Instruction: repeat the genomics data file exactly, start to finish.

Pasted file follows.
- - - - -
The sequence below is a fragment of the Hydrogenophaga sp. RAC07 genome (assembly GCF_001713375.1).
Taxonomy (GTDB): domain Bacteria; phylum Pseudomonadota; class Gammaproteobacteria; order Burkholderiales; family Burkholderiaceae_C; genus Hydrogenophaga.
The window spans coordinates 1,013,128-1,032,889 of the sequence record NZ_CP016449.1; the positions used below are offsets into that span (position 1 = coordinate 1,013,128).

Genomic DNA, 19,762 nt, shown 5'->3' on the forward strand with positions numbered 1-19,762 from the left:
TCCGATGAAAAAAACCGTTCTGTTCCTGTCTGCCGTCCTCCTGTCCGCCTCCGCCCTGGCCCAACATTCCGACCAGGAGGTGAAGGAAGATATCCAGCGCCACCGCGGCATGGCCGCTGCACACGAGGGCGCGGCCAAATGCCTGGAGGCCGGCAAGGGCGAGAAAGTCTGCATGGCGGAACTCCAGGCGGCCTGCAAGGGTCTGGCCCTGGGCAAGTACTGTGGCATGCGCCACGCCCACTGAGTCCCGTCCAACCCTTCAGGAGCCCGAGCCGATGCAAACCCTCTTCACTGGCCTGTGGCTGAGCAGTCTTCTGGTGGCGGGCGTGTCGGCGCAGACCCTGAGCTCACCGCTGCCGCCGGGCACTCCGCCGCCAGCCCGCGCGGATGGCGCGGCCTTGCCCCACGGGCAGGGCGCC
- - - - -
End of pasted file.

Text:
The sequence below is a fragment of the Hydrogenophaga sp. RAC07 genome (assembly GCF_001713375.1).
Taxonomy (GTDB): domain Bacteria; phylum Pseudomonadota; class Gammaproteobacteria; order Burkholderiales; family Burkholderiaceae_C; genus Hydrogenophaga.
The window spans coordinates 1,013,128-1,032,889 of the sequence record NZ_CP016449.1; the positions used below are offsets into that span (position 1 = coordinate 1,013,128).

Genomic DNA, 19,762 nt, shown 5'->3' on the forward strand with positions numbered 1-19,762 from the left:
TCCGATGAAAAAAACCGTTCTGTTCCTGTCTGCCGTCCTCCTGTCCGCCTCCGCCCTGGCCCAACATTCCGACCAGGAGGTGAAGGAAGATATCCAGCGCCACCGCGGCATGGCCGCTGCACACGAGGGCGCGGCCAAATGCCTGGAGGCCGGCAAGGGCGAGAAAGTCTGCATGGCGGAACTCCAGGCGGCCTGCAAGGGTCTGGCCCTGGGCAAGTACTGTGGCATGCGCCACGCCCACTGAGTCCCGTCCAACCCTTCAGGAGCCCGAGCCGATGCAAACCCTCTTCACTGGCCTGTGGCTGAGCAGTCTTCTGGTGGCGGGCGTGTCGGCGCAGACCCTGAGCTCACCGCTGCCGCCGGGCACTCCGCCGCCAGCCCGCGCGGATGGCGCGGCCTTGCCCCACGGGCAGGGCGCC